The maximum number of replacements , five, were introduced, with each one making a positive contribution. It wasn’t a very intense affair so the panel should recover quickly, ensuring freshness and enthusiasm for next weekend’s trip to Ennis, their most serious contest of the season. So positives all round for Cork manager John Meyler and his management team. In Japanese business management, they rejoice when they find mistakes.

The philosophy is that once a mistake or weakness has been identified it can be rectified and eliminated, thereby making the organisation stronger.

This wasn’t a perfect performance by Cork by any stretch of the imagination but rather than being a negative this is a positive. The players and coaches can now work on eliminating these mistakes in preparation for the ‘winner-takes-all’ season-defining game next Sunday against the Banner.

In his first season, Niall O’Leary has been very good at corner-back for Cork, forceful and resolute. I liked the way he attacked the ball. He was out in front, playing the percentage in ‘safety first’ mode by blocking the ball with his stick and then gaining possession, rather than attempting to catch the ball first time with his man impeding him from behind.

But, he can be a impetuous. He left Shane Bennett too early in the Waterford move that led to Bennett’s goal and gave away a needless free in the first-half, by careering into the back of his opponent on the sideline.

But there were other defensive mistakes throughout from Cork. Slack marking,a lack of tracking back and poor communication for the first Déise goal among them.

Without Seamie Harnedy, Cork’s attacking sextet would fail to function. He is the go-to man when you need possession or someone to conjure up a decisive score. So I was surprised when he was guilty of some poor decisions throughout the game. Alan Cadogan set him up on the left of the goal on 29 minutes. And as Waterford ‘keeper Billy Nolan and a defender advanced to block his shot, Harnedy should have stepped right or left to shoot around the defenders. He stood instead of moving and was blocked.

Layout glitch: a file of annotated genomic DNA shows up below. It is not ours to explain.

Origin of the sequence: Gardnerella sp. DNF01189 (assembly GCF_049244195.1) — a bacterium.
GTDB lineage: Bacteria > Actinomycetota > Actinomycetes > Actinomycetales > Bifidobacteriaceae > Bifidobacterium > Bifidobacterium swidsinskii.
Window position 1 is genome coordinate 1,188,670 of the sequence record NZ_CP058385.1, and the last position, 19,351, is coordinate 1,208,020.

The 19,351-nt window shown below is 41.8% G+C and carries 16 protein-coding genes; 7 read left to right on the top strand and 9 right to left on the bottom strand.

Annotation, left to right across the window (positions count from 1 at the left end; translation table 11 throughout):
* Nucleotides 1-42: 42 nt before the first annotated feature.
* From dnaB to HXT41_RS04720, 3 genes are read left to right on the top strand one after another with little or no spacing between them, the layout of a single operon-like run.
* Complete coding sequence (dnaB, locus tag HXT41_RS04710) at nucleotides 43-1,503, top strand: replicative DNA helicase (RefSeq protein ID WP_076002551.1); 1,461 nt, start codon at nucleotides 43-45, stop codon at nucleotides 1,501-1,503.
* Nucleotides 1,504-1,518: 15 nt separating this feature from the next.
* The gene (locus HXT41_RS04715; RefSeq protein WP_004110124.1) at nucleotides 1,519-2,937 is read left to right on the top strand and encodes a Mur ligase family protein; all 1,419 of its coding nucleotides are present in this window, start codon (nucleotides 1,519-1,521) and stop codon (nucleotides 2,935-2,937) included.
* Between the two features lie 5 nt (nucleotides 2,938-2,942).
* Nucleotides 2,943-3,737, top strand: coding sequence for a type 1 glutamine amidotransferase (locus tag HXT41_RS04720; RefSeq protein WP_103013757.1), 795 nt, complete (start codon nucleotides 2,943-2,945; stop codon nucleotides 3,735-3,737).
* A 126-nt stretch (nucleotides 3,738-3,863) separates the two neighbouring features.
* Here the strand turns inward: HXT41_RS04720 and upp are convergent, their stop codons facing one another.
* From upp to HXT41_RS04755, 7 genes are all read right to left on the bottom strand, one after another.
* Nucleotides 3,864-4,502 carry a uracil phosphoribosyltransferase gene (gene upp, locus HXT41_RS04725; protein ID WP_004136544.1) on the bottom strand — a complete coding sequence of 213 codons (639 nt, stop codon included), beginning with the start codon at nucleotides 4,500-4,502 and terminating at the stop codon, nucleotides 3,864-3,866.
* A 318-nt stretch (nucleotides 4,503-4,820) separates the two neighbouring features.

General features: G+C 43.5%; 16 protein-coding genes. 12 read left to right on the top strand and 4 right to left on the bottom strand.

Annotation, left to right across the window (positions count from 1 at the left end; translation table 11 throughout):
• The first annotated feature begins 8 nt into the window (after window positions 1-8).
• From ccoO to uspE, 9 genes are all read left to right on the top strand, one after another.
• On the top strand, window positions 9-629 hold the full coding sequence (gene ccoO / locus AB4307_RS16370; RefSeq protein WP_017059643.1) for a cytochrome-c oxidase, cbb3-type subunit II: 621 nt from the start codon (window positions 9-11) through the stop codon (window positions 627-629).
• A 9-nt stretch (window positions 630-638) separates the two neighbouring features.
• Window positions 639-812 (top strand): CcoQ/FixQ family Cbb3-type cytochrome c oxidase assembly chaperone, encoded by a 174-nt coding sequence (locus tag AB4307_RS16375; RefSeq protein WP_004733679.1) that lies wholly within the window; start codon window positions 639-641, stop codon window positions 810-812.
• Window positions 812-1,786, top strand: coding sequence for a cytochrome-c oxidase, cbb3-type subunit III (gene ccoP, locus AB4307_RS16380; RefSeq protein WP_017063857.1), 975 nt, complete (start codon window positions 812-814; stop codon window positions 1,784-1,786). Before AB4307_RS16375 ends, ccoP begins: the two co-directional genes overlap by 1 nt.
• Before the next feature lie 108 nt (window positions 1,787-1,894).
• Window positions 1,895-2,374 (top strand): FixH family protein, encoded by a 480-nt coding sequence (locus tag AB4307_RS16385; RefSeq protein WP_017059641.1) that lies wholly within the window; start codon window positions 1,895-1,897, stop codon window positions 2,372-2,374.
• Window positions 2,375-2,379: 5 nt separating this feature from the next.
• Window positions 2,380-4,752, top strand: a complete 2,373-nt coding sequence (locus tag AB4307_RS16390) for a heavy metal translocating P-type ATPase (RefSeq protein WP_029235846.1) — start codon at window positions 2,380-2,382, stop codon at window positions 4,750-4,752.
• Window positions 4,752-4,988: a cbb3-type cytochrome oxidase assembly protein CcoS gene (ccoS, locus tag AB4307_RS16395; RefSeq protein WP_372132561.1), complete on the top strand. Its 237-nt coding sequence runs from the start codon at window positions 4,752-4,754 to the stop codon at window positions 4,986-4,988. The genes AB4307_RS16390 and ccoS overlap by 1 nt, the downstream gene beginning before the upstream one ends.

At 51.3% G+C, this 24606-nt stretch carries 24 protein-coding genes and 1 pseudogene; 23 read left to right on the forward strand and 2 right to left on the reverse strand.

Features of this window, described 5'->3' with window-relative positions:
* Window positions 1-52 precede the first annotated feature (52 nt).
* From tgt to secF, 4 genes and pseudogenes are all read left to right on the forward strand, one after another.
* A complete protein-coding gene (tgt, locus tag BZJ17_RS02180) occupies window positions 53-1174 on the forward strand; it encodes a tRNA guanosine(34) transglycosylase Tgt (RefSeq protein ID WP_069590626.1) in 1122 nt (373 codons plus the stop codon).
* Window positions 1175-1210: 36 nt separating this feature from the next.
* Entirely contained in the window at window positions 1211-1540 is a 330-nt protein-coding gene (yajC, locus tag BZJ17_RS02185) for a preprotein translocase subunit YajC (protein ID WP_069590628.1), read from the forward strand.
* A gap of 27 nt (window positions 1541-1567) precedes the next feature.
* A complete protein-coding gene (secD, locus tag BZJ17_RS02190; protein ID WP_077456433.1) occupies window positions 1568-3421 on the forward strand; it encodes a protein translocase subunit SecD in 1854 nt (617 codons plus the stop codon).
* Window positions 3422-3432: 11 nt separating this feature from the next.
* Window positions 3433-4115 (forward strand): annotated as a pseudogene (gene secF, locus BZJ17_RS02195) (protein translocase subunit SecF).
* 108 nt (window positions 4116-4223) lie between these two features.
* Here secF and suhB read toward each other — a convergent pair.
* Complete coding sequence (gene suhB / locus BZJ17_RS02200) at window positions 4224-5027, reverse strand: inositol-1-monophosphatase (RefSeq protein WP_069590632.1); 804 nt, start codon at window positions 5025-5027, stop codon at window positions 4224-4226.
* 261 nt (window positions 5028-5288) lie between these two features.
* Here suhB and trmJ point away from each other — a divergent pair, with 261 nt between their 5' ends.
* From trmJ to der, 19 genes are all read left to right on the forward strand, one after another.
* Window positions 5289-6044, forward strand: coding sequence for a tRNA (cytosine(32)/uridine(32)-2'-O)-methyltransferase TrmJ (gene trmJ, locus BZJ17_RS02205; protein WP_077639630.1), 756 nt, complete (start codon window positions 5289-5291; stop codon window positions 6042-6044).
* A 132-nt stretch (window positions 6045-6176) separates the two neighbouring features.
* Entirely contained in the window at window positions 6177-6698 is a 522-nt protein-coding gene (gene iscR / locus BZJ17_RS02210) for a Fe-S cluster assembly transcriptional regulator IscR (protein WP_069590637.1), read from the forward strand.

In the second half, he made a great interception on Jamie Barron but instead of moving away and surveying things inside, where he would have seen Alan Cadogan in space in front of the posts, he elected to shoot. On another occasion, Kingston had moved in behind his marker to a great goalscoring position but the captain put the ball elsewhere.

These opportunities weren’t needed last Saturday but in the immortal words of the late ‘agony aunt’ Frankie Byrne, ”they could be someday” and possibly against Clare. Harnedy is a great championship team player. Maybe he knew Cork would win handily enough and was just guilty of fitting in a little target practice.

Waterford are not strong enough at present to trouble serious championship opposition. But their fans will be a little happier after this performance.

Fanning seems to have set his stall out by playing the younger members of his panel and dispensing with the system in vogue over the past few years. Shane Bennett was Waterford’s best attacker in 2019. He seemed rejuvenated. The problem is that he will have to wait until next January to taste inter-county action again. Many players have declared their enthusiasm for this championship format. It would be interesting to hear the Waterford view as they finish up in June for the second year running.